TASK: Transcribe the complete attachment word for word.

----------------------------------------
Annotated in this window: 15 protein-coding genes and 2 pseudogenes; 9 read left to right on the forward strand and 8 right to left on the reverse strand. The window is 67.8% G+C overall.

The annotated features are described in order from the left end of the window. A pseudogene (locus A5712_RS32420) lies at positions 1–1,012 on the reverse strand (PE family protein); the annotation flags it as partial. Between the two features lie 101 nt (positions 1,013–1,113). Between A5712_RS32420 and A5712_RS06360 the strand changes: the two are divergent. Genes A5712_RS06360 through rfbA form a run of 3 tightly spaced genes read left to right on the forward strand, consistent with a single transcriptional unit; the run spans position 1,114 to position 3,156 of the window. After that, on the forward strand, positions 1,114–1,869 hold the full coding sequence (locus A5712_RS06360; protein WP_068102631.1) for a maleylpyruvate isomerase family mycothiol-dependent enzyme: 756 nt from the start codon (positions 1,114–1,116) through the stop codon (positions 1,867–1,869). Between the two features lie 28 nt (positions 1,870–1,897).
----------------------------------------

Annotated in this window: 15 protein-coding genes and 2 pseudogenes; 9 read left to right on the forward strand and 8 right to left on the reverse strand. The window is 67.8% G+C overall.

The annotated features are described in order from the left end of the window. A pseudogene (locus A5712_RS32420) lies at positions 1–1,012 on the reverse strand (PE family protein); the annotation flags it as partial. Between the two features lie 101 nt (positions 1,013–1,113). Between A5712_RS32420 and A5712_RS06360 the strand changes: the two are divergent. Genes A5712_RS06360 through rfbA form a run of 3 tightly spaced genes read left to right on the forward strand, consistent with a single transcriptional unit; the run spans position 1,114 to position 3,156 of the window. After that, on the forward strand, positions 1,114–1,869 hold the full coding sequence (locus A5712_RS06360; protein WP_068102631.1) for a maleylpyruvate isomerase family mycothiol-dependent enzyme: 756 nt from the start codon (positions 1,114–1,116) through the stop codon (positions 1,867–1,869). Between the two features lie 28 nt (positions 1,870–1,897).